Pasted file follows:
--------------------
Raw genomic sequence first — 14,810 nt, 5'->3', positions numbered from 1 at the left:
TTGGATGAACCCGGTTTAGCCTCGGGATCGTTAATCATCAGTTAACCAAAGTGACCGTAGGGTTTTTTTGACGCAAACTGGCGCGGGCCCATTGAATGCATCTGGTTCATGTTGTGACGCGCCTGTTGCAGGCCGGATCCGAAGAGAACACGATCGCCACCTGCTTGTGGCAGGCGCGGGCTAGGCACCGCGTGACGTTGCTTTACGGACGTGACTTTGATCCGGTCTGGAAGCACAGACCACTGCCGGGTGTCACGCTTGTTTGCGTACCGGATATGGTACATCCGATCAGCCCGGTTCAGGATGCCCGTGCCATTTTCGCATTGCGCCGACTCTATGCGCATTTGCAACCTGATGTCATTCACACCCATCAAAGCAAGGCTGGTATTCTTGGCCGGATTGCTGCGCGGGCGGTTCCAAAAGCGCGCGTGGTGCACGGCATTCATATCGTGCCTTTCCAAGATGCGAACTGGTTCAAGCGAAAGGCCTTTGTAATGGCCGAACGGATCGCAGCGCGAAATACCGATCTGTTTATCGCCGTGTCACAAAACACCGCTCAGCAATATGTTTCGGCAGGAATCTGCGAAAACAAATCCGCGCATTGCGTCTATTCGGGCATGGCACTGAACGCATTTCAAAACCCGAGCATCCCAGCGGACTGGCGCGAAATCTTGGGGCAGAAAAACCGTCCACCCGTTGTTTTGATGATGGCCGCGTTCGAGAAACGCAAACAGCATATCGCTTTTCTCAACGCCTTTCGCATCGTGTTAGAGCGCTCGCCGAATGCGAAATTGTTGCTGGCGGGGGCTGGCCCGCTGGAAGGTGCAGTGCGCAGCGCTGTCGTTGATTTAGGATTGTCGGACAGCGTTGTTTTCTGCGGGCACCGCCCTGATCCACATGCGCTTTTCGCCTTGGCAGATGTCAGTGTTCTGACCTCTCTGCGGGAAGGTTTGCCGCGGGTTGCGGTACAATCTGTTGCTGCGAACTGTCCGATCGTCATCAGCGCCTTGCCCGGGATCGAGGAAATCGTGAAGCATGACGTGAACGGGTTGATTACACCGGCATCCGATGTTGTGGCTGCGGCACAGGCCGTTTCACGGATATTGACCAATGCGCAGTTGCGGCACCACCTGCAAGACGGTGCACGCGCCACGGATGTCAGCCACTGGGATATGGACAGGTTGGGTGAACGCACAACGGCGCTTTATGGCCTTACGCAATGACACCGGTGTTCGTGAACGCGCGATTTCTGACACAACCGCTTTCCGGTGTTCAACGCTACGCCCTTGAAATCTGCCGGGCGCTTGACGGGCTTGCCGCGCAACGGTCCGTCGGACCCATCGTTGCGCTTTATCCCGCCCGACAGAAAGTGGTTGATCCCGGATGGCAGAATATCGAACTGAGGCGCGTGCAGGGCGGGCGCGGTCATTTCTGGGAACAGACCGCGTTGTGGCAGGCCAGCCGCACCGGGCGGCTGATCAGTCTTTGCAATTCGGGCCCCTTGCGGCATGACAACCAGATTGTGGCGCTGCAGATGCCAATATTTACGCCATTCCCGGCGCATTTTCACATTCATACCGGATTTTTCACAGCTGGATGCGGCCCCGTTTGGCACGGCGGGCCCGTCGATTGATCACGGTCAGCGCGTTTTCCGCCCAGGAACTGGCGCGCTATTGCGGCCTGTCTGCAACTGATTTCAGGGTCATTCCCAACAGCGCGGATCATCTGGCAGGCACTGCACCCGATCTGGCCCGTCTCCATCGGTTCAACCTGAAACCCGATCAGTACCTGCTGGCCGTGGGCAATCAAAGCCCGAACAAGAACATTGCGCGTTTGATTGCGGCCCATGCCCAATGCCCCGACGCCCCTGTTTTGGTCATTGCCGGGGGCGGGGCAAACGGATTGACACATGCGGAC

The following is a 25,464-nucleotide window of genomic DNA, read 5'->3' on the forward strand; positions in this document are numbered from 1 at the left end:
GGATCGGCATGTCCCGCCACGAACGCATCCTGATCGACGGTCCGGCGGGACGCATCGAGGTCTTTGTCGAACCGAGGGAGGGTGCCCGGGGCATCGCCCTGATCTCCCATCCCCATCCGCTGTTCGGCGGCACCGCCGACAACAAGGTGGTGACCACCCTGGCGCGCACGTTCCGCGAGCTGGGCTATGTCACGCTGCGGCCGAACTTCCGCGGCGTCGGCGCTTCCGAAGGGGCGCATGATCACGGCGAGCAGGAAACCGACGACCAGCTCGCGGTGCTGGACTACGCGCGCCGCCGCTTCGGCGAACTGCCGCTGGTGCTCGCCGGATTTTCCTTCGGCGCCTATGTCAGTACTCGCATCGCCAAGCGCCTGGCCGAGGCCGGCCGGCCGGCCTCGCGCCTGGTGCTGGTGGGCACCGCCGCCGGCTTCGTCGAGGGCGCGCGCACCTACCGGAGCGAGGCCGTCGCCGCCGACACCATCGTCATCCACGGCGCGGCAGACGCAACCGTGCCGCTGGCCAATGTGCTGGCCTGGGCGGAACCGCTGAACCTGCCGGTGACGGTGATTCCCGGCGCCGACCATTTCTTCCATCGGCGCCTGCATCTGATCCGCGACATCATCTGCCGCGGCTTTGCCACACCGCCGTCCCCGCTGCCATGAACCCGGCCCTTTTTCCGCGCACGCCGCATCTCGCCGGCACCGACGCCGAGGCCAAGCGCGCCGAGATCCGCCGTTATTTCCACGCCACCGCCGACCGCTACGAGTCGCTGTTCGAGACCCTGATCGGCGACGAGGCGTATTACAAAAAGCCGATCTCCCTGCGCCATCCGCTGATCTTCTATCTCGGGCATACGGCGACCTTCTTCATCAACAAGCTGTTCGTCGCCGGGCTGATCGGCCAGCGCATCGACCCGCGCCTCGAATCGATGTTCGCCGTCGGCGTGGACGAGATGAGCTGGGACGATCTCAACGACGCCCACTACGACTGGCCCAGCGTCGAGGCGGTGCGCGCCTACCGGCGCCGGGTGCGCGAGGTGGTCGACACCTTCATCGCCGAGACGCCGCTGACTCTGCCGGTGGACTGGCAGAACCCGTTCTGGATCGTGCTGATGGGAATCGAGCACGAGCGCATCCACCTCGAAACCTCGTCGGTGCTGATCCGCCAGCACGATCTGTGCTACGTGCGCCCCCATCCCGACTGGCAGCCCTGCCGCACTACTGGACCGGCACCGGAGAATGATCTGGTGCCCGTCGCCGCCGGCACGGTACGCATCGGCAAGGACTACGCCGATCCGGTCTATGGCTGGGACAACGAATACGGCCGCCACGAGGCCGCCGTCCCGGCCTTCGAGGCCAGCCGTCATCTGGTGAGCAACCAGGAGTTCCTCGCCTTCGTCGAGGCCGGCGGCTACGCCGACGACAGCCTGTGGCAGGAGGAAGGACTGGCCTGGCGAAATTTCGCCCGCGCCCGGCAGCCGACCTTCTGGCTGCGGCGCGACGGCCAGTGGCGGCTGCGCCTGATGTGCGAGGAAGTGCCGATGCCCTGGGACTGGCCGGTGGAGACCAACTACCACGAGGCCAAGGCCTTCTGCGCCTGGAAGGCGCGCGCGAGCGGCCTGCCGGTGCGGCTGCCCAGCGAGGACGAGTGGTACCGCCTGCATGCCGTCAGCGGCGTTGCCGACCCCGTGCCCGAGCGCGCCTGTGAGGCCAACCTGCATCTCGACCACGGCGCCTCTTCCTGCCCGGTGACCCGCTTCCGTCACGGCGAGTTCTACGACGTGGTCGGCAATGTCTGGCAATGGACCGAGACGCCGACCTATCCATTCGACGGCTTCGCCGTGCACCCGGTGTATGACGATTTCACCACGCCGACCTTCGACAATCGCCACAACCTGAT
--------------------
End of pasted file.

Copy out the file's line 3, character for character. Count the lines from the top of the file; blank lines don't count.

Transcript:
The following is a 25,464-nucleotide window of genomic DNA, read 5'->3' on the forward strand; positions in this document are numbered from 1 at the left end: